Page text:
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- Experts break down the SCOTUS gay marriage ruling
- Senators offer insight into population loss
- SCOTUS ruling legalizes gay marriage
- RAMP receives $10,000 grant for youth services
- Obamacare victory shows failure of Scalia’s conservative revolution
- City Market: June 26
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The neuroscience of humor and education: A focus at AATH Conference
What kind of impact does humor have on learning? Educators who are interested in cognitive science research including both the theory and applications of humor will want to attend the 25th AATH (Annual Association of Applied and Therapeutic Humor) conference in Chicago April 19-22.
AATH is a nonprofit, member-driven, international community of humor and laughter professionals and enthusiasts. Therapeutic humor is any intervention that promotes health and wellness by stimulating a playful discovery, expression or appreciation of the absurdity or incongruity of life’s situations.
Graduate college credit (3 hours) and/or a certificate of humor studies are available in a unique Humor Academy program offered at the AATH conference. The Humor Academy is an interactive, collaborative program with an inquiry-based format and research-based instruction. It includes an introductory session from author of Using Humor to Maximize Living, and international presenter, Mary Kay Morrison will share a session about the Fundamentals of Humor Therapy. Poster research sessions moderated by past AATH president Lenny Dave will include applications of humor on education and learning.
Educators will not want to miss the following sessions. Keynoter Dr. Willibald Ruch, professor of psychology from the University of Zurich, Switzerland, will explore the link between positive psychology and humor. Dr. Joyce Saltman, special education professor from the University of Connecticut, will keynote on the Enhancement of Learning through Humor.” Laugh and learn with Laura Young and Kay Caskey from Western Michigan University as they share their pioneering efforts to bring play to the classroom. Adrianne Roggenbuck will rejuvenate educators with a brain-focused session on 51 ways to engage all learners. Technology skills and applications will be shared in a session about how to create webinars with Jean Smith and Arlin Peebles, founders of Education Learning Network and leaders of the Illinois Principals Association.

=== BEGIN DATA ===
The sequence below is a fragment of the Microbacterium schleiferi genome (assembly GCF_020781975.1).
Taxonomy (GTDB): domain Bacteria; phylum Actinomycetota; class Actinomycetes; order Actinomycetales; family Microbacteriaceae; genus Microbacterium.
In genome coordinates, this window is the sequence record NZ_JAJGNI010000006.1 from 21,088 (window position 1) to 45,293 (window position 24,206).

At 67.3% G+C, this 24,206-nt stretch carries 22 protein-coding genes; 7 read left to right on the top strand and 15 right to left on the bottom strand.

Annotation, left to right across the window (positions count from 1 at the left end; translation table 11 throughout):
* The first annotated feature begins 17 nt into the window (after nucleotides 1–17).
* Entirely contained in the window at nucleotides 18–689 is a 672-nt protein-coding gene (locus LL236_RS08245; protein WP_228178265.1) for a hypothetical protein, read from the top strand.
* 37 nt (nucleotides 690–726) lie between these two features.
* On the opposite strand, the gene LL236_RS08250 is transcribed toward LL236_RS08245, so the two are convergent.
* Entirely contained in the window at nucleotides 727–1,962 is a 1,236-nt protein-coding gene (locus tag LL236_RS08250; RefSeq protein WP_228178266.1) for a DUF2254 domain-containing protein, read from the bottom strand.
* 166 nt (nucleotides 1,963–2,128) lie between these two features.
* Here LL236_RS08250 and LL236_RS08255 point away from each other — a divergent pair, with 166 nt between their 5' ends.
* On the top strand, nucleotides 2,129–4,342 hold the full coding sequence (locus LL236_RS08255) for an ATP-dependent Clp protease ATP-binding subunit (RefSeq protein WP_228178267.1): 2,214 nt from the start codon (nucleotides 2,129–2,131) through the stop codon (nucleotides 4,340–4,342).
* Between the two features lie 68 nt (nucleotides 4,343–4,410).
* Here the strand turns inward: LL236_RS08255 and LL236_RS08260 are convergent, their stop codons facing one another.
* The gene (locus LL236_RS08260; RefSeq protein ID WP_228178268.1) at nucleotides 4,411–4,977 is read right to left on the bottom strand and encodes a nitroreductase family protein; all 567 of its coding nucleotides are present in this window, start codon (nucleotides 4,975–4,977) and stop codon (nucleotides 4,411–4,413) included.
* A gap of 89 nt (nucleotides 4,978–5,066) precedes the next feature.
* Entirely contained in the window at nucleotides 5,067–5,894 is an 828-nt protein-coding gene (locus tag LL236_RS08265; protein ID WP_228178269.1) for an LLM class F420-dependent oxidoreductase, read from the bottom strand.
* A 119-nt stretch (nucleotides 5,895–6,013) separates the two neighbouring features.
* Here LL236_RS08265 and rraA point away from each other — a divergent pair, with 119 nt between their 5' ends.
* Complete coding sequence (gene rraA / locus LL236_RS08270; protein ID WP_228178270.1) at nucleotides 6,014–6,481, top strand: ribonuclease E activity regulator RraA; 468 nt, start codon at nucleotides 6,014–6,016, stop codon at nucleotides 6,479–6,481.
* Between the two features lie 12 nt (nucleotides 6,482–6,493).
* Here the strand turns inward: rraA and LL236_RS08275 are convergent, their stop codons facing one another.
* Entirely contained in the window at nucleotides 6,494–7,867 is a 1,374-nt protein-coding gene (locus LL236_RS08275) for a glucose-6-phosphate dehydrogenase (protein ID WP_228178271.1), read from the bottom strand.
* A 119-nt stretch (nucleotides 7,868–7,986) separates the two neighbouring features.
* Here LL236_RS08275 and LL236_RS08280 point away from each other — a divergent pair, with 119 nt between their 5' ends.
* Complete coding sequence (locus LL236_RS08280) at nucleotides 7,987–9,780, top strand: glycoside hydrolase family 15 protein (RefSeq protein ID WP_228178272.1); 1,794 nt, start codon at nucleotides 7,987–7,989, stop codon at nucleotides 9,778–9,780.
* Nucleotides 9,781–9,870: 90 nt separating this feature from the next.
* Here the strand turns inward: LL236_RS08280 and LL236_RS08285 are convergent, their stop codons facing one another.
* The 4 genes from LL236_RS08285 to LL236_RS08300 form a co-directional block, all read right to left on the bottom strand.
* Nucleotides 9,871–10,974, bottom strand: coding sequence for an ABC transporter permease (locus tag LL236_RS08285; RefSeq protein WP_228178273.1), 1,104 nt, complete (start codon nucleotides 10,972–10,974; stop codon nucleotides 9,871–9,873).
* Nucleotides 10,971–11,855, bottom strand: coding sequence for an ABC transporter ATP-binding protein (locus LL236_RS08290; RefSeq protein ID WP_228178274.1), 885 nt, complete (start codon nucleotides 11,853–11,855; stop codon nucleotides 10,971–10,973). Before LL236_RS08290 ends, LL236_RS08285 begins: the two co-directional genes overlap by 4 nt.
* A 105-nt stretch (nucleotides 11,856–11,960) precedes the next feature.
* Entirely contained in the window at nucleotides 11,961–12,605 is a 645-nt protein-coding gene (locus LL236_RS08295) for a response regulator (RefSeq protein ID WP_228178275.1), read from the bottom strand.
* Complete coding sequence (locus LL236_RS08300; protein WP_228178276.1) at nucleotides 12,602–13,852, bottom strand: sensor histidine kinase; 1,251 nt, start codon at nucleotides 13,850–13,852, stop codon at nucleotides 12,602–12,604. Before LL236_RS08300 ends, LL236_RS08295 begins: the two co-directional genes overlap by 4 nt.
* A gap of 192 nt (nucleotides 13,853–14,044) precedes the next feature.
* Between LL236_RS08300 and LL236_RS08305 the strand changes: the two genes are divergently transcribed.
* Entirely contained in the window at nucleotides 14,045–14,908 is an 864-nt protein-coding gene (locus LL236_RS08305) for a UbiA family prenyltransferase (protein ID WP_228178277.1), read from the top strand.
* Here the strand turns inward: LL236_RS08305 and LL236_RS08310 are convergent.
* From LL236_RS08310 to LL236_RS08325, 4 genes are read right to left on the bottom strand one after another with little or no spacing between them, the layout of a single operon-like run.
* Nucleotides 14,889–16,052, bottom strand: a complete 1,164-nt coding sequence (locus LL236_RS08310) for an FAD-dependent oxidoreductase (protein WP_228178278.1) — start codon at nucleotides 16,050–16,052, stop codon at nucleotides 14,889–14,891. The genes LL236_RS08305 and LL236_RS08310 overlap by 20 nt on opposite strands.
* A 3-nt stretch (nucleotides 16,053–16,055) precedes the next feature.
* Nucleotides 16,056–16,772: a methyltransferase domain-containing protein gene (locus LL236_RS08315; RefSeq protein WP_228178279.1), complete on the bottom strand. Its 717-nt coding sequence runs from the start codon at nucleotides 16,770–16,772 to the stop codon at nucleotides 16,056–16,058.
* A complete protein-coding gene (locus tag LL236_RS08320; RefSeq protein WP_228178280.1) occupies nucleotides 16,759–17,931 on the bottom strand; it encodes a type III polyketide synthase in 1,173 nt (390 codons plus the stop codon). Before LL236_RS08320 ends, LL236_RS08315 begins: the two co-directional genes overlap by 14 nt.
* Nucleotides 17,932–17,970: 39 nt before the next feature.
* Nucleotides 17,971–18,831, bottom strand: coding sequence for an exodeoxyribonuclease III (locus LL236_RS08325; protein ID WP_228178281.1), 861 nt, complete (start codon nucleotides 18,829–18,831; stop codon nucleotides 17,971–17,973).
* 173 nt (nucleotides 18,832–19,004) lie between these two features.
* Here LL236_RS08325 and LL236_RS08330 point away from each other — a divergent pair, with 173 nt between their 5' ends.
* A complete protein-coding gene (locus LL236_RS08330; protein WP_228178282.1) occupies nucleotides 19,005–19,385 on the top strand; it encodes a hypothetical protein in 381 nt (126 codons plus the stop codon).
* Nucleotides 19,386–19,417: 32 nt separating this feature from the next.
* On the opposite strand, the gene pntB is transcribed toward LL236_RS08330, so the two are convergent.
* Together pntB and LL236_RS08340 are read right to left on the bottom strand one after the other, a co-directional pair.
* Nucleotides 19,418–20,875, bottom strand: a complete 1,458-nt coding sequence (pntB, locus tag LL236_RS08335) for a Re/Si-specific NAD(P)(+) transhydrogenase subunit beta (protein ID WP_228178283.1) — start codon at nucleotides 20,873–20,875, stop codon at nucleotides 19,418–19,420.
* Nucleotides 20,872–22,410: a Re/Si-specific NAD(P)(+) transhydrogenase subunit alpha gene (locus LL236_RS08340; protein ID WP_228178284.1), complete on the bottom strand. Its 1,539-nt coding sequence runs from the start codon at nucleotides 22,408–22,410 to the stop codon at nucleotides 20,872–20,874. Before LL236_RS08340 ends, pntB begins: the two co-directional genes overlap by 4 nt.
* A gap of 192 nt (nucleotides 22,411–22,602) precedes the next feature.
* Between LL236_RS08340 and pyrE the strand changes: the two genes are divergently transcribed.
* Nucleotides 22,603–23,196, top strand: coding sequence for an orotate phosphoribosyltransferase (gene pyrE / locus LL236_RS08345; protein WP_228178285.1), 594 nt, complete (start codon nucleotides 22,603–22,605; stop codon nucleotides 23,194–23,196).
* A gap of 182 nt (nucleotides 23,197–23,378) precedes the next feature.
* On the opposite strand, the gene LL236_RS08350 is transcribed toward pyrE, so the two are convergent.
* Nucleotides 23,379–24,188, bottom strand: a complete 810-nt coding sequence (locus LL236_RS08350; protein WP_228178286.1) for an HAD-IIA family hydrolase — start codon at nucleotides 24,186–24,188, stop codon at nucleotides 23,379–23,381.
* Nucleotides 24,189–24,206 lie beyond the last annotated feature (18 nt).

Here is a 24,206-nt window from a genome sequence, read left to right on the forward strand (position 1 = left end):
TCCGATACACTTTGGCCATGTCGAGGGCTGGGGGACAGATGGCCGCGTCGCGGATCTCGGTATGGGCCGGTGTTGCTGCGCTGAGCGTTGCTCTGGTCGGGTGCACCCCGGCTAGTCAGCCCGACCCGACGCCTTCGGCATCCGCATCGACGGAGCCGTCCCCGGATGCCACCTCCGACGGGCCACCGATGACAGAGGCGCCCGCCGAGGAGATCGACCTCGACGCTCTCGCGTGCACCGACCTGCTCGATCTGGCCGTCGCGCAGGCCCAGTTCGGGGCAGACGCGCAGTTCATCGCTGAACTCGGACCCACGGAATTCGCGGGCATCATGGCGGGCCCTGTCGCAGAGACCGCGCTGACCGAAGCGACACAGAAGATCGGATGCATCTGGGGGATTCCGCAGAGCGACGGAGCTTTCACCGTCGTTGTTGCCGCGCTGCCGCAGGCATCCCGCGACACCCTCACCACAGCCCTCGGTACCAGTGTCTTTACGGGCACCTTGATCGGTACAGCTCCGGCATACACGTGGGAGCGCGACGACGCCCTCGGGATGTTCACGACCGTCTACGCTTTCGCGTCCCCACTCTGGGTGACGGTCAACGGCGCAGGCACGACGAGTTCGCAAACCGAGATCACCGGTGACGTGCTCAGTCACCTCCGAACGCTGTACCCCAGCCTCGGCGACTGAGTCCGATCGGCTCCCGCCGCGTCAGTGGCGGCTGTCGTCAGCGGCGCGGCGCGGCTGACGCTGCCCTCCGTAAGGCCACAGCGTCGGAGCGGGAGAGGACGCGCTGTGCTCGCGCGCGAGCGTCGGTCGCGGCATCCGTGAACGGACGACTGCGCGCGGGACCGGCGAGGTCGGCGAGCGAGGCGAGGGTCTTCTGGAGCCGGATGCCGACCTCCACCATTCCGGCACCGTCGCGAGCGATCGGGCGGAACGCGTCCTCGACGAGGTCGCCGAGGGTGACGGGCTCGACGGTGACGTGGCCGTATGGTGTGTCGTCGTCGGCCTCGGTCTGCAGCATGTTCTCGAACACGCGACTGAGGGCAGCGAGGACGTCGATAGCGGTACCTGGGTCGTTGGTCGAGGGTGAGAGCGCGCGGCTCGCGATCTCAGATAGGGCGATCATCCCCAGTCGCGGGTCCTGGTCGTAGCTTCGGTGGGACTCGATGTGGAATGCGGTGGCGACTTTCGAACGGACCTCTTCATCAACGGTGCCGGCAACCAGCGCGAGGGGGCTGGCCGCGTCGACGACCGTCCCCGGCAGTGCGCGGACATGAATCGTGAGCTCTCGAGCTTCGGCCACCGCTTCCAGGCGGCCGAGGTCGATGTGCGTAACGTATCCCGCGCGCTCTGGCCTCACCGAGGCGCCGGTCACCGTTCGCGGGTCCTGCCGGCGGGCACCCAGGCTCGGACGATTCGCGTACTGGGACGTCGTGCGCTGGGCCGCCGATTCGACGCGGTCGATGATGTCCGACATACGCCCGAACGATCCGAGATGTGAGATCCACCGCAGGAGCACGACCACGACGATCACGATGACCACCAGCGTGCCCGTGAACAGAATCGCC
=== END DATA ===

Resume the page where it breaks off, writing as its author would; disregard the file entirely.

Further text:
CPDU credits for Illinois teachers will be available through the Boone/Winnebago Regional Office of Education. Three hours of graduate college credit through Portland State University Department of Education are available by attending the Humor Academy at the conference. A certificate program is also available. International speaker and author Mary Kay Morrison has developed this dynamic course based on the cognitive research of humor.
For more information or to register, go online at http://www.aath.org/ or call (888) 747-2284.
Interview with Mary Kay Morrison
The Rock River Times spoke with presenter Mary Kay Morrison, and she gave us some background on the organization.
TRRT: How did you become affiliated with AATH?
Morrison: It’s been around for a long time. We are a group of professionals who are interested in healthy humor. We’re composed mainly of people from all walks of life who are interested in using humor for well-being. We’re very evidently research-based. We look at the practical applications in a variety of fields. For instance, I teach Humor Academy for three hours for college credit. I use my book as a text. I started at the Regional Office of Education of Boone/Winnebago County. I started doing workshops for teachers on brain research, and I got really interested in positive psychology and how humor relieves stress. Our teachers were really impressed, so I started doing workshops for teachers, and went to the AATH conference in Chicago in 2003. They do a conference every year. That was my first introdution, and I’ve been hooked ever since. It’s a fun conference.
TRRT: How long has AATH been in existence? How was it formed?
Morrison: This is its 25th year. A nurse, Alison Crane, started it. She started working with therapeutic techniques in health care. This year I have students from Venezuela, Brazil, Australia, Canada and Mexico. My students come from all over the world, so it’s an international organization. We do theory and applications on healthy humor. Patch Adams was an original member. He was a doctor who used clown noses in the hospital to cheer up the patients. He did funny things and tried to make people laugh. We actually honored Norman Cousins a couple years ago. This year it is Steve Sultanoff.
TRRT: Explain CE credits and CPDU credits.
Morrison: Nurses, social workers and counselors need to get Continual Education credits. CPDU stand for Continued Professional Development Units; this is only in Illinois. Other states have other requirements. They [students] can get credits just for attending the conference, and it’s a four-day conference, April 19-22.
From the April 18-24, 2012, issue